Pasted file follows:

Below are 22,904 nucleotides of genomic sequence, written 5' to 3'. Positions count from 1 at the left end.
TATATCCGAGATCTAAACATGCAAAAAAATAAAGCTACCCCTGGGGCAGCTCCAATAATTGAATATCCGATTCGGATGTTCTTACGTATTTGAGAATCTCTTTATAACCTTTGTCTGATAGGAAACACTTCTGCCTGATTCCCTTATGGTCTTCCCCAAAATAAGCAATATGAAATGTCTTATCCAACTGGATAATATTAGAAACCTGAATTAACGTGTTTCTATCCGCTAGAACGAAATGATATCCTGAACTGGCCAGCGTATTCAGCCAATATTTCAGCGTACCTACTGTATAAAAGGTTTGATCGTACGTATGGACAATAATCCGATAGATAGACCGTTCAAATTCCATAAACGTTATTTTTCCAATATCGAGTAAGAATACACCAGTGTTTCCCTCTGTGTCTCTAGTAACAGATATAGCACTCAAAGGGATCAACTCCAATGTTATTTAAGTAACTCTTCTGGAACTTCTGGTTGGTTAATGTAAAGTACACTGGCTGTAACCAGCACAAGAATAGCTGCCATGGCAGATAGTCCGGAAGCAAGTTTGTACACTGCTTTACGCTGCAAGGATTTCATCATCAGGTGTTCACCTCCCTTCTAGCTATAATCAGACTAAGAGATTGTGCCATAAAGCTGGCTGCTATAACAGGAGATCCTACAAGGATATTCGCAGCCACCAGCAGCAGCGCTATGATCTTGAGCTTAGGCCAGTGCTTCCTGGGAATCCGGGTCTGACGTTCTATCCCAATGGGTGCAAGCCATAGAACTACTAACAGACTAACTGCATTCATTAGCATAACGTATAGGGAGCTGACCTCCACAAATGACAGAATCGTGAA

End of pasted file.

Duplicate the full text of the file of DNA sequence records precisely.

Below are 22,904 nucleotides of genomic sequence, written 5' to 3'. Positions count from 1 at the left end.
TATATCCGAGATCTAAACATGCAAAAAAATAAAGCTACCCCTGGGGCAGCTCCAATAATTGAATATCCGATTCGGATGTTCTTACGTATTTGAGAATCTCTTTATAACCTTTGTCTGATAGGAAACACTTCTGCCTGATTCCCTTATGGTCTTCCCCAAAATAAGCAATATGAAATGTCTTATCCAACTGGATAATATTAGAAACCTGAATTAACGTGTTTCTATCCGCTAGAACGAAATGATATCCTGAACTGGCCAGCGTATTCAGCCAATATTTCAGCGTACCTACTGTATAAAAGGTTTGATCGTACGTATGGACAATAATCCGATAGATAGACCGTTCAAATTCCATAAACGTTATTTTTCCAATATCGAGTAAGAATACACCAGTGTTTCCCTCTGTGTCTCTAGTAACAGATATAGCACTCAAAGGGATCAACTCCAATGTTATTTAAGTAACTCTTCTGGAACTTCTGGTTGGTTAATGTAAAGTACACTGGCTGTAACCAGCACAAGAATAGCTGCCATGGCAGATAGTCCGGAAGCAAGTTTGTACACTGCTTTACGCTGCAAGGATTTCATCATCAGGTGTTCACCTCCCTTCTAGCTATAATCAGACTAAGAGATTGTGCCATAAAGCTGGCTGCTATAACAGGAGATCCTACAAGGATATTCGCAGCCACCAGCAGCAGCGCTATGATCTTGAGCTTAGGCCAGTGCTTCCTGGGAATCCGGGTCTGACGTTCTATCCCAATGGGTGCAAGCCATAGAACTACTAACAGACTAACTGCATTCATTAGCATAACGTATAGGGAGCTGACCTCCACAAATGACAGAATCGTGAA